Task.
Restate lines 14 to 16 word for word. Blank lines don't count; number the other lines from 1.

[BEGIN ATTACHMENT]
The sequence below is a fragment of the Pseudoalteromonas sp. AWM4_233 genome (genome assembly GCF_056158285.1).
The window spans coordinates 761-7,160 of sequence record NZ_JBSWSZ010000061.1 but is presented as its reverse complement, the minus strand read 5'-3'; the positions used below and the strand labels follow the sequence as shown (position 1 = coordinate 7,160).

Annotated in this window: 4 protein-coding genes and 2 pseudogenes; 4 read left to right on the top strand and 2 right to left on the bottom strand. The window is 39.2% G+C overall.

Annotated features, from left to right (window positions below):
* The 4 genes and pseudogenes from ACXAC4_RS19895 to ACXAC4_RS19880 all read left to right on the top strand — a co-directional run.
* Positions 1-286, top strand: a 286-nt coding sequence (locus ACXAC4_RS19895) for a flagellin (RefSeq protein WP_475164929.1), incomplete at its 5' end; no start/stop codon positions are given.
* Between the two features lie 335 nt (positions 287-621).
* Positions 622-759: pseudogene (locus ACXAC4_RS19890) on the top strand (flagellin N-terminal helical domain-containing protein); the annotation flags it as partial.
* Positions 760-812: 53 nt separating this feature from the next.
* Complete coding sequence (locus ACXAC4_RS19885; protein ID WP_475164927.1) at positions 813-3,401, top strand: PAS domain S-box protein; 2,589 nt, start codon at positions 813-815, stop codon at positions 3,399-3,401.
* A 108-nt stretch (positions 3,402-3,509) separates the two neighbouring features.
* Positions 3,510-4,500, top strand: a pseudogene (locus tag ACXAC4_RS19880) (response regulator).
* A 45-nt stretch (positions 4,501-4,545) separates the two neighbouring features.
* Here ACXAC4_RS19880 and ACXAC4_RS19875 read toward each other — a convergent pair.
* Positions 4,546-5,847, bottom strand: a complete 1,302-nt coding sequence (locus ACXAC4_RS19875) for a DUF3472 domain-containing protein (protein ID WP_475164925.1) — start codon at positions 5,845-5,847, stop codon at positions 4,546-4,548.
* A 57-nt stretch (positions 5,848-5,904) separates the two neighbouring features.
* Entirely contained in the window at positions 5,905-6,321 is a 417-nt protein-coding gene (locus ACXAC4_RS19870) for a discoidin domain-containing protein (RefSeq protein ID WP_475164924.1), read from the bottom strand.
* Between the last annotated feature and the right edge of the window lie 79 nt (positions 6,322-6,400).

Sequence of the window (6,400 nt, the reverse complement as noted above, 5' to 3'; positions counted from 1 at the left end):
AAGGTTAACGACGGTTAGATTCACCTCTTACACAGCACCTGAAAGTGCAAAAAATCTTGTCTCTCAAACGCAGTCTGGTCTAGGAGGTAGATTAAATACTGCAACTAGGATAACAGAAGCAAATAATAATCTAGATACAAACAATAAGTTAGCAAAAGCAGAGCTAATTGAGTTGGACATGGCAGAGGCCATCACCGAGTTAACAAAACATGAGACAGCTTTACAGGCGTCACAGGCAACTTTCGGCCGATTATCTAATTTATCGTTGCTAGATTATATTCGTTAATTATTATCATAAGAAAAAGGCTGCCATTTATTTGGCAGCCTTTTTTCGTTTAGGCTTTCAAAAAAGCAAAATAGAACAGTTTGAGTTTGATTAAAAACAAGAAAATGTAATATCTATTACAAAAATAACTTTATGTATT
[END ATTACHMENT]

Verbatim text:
* Here ACXAC4_RS19880 and ACXAC4_RS19875 read toward each other — a convergent pair.
* Positions 4,546-5,847, bottom strand: a complete 1,302-nt coding sequence (locus ACXAC4_RS19875) for a DUF3472 domain-containing protein (protein ID WP_475164925.1) — start codon at positions 5,845-5,847, stop codon at positions 4,546-4,548.
* A 57-nt stretch (positions 5,848-5,904) separates the two neighbouring features.